Back to school time can be a challenge. Convincing kids on early mornings and maths lessons isn’t easy at the best of times, but especially so when the memories of sunshine and ice cream are still at the forefront of their mind. And whilst sometimes you’re glad to have the kids taken off your hands by a trusty teacher, a part of you wants the summer with your little ones to last just that little bit longer.
It can be easy to lose sight of what’s important in the back to school rush. Never fear, school teacher Marie is here to answer your questions and help you and your child make the most of the new school year. Discover her tips and tricks for a smooth return to school!
Does your child love crafting? Then they will love toucanBox! Get 50% off your first box!
If your child is returning to school you can slowly go back to the previous year's notebooks to help them remember the key concepts they have learned and to offer them a little revision. Encourage your child to read their favourite books or offer them some fun maths and writing exercises.
Finally, re-establish the rituals you had before the holidays by going back to the same shower, meal and bedtimes.
You can read books together about school and the start of the new school year. In this way, you can encourage them to express, discuss and challenge their fears and apprehensions and slowly reframe this change as a positive event. You can also suggest small meditation exercises; YouTube is full of yoga and mindfulness videos for children.
Encourage your child to express their emotions. Talk to them about their fears and apprehensions, but also about all the interesting things they will learn during the school year and the exciting friendships they will make with other children.
Also get your child used to doing things independently, by giving them small tasks to do or new responsibilities, such as getting dressed or going to the toilet without help.
Motor skills are also a key skill to develop before entering primary school. You can help your child improve motor skills by taking them to the park to climb, run, or play ball games. But it's not just about movement skills; fine motor skills are also acquired through creative activities such as drawing, crafting and handwriting. You can also introduce them to reading little by little. A bedtime story or reading a children's magazine is an excellent way of enriching their vocabulary.
Finally, once the school day is over, ask them to tell you about it. Don't ask too many questions (sometimes children just don't remember every little thing) but demonstrate an openness to discuss their day and your interest in their thoughts and feelings about it.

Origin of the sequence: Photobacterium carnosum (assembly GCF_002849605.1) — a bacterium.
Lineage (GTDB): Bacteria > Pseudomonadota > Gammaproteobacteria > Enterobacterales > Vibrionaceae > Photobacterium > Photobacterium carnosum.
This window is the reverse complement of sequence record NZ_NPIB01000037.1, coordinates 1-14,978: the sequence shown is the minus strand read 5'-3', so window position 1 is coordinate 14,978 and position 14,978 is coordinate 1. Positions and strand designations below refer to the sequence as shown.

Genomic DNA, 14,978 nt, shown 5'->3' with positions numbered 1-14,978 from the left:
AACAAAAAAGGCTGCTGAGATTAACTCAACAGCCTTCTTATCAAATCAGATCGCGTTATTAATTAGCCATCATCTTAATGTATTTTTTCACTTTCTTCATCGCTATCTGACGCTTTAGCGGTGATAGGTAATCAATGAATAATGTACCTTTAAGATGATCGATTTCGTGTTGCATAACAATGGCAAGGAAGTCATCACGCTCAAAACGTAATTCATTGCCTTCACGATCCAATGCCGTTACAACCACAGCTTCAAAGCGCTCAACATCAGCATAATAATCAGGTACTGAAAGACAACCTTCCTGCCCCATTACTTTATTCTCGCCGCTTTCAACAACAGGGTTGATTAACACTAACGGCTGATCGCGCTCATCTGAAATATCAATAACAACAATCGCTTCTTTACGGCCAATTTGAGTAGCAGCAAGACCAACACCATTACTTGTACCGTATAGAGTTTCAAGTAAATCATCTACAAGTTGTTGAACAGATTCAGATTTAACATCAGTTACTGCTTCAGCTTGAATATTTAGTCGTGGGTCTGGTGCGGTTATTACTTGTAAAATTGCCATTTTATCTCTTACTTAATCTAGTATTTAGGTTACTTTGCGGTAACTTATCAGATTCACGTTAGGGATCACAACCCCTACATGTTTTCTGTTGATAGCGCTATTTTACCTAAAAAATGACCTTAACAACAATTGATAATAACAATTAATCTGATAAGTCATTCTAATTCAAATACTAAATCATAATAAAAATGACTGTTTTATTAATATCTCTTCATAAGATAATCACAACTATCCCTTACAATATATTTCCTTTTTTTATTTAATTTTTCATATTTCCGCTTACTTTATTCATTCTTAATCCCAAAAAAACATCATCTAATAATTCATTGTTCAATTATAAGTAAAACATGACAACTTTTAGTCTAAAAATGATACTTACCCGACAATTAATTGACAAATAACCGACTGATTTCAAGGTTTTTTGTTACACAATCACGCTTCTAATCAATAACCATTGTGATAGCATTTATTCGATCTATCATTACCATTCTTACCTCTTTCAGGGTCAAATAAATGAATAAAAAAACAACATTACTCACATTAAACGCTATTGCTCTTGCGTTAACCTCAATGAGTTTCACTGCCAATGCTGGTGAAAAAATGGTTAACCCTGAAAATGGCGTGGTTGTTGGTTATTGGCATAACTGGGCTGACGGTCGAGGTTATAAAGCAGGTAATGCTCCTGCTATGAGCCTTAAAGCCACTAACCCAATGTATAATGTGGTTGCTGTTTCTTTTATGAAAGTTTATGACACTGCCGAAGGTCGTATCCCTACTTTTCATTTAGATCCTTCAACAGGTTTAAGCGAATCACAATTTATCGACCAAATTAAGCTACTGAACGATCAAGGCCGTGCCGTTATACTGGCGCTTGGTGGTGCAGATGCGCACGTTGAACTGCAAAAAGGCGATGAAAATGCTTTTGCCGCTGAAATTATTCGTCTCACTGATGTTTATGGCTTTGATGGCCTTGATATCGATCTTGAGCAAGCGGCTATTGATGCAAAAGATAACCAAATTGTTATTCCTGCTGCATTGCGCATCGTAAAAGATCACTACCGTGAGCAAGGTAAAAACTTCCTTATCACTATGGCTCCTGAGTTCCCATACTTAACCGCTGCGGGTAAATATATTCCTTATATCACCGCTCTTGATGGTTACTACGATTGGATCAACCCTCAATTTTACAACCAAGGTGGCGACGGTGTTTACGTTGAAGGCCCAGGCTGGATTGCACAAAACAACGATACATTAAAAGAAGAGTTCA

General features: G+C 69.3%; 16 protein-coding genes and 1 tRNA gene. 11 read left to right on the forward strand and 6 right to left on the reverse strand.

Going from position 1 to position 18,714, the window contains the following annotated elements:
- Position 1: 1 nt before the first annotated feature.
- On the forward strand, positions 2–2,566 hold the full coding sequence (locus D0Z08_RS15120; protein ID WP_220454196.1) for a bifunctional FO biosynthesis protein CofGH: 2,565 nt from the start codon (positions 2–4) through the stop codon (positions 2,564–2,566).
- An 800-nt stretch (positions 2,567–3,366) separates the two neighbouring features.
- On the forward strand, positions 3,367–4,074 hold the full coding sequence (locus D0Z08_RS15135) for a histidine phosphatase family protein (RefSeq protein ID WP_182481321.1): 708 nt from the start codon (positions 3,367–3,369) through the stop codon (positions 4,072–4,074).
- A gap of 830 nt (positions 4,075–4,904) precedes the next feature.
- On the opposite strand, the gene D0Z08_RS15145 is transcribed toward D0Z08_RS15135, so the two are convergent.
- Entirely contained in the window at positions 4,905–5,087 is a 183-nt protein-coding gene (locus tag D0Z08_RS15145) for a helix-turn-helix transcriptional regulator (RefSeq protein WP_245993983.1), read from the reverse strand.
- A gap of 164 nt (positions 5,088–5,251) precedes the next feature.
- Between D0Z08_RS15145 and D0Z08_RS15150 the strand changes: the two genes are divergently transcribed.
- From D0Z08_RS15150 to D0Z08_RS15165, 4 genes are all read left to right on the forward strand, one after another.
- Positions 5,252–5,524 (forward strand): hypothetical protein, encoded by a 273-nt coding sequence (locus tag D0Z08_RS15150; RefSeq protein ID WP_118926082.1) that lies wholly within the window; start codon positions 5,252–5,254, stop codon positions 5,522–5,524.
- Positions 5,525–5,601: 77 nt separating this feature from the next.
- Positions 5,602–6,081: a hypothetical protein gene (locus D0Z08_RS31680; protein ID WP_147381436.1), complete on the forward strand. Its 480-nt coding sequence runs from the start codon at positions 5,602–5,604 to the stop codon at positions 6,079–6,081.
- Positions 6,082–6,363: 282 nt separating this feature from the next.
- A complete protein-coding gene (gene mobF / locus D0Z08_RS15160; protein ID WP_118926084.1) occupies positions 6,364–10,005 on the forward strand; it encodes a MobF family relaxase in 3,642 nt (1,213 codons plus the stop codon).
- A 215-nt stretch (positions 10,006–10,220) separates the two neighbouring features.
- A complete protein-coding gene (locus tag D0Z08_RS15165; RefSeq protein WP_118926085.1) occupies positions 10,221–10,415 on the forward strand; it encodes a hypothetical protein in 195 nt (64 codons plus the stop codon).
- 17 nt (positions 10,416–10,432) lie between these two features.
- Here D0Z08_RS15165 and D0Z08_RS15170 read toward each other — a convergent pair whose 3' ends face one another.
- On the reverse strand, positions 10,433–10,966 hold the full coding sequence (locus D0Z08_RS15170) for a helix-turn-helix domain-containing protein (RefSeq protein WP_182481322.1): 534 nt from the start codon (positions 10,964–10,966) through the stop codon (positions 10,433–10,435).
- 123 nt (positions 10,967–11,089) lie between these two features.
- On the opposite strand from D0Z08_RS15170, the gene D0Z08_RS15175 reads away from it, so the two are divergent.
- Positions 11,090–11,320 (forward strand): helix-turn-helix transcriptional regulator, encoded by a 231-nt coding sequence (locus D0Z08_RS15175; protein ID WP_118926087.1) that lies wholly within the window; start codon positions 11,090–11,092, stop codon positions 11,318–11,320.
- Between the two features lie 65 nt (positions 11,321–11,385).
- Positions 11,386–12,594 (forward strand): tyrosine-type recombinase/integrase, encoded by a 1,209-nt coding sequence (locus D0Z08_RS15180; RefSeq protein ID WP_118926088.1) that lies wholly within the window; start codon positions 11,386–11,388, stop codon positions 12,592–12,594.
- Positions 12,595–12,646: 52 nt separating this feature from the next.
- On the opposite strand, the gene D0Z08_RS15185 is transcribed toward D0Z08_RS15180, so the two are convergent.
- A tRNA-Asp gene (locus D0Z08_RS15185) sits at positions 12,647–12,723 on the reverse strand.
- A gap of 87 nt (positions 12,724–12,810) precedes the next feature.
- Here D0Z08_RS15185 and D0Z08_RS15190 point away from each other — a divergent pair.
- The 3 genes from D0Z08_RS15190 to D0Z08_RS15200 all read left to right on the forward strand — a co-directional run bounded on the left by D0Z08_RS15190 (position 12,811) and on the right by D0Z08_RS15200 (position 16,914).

If this is the first time your child is receiving homework, don't hesitate to ask the teacher what their expectations are for homework and if they have any tips for making homework time more fun.
In any case, don't spend too much time on it. Do a little bit every day, or a little more at the weekend when you have more time to do it. Finally, try to establish a reading routine of 5-10 minutes a day so that it becomes a habit.
I know it's easier said than done, but try to make homework fun by making it a game or a challenge. For example, you can teach your child the times tables by singing or by challenging them to solve as many as possible in a given time.
On the other hand, let your child do their homework in a place of their choice, preferably in a quiet place, and do not force them to do it on a table. You can read on the couch or learn poetry sitting on the floor.
The benefits of creative arts for children are numerous! Activities such as origami and jigsaw puzzles help them to learn about colours and shapes. Using their hands to create something helps to develop fine motor skills and coordination, which are essential skills when it comes to tying shoes or getting dressed on their own.
Activities such as drawing or painting, where children have to draw shapes and lines, are perfect for further improving their fine motor skills.
In addition, the use of different techniques (drawing, painting, sculpting, etc.) and materials (glue, paper, pipe cleaners, etc.) contributes to children's language development. The more varied the activities, the more their creativity and imagination are stimulated. As a result, they tend to express their feelings more, to tell what they are doing, to explain their ideas, which leads them to use more vocabulary and different tenses (past tense, conditional, etc.).
Finally, let's not forget the benefits of creative arts on children's ability to think, to find solutions when they are faced with a problem. For example, “I don't have any green paint… What if I mixed the colours to see what happens?”
In our daily lives, everything is an excuse to read (billboards, cereal packaging, game instructions, recipes, etc.), words really are everywhere! Encourage your child to read all those little bits of text that we see in our daily lives; it's a fun way to work on reading without making them feel like they're doing their homework.
Once your child is a more confident reader, let them choose their favourite reading material.
When learning to write, you can use different tools to make the exercise more enjoyable, such as colour or glitter pens, paint, chalk, etc. When your child reaches a more advanced writing level, play writing games such as fortune tellers, or ask them to write the shopping list. In any case, don't be afraid to use different techniques and have fun!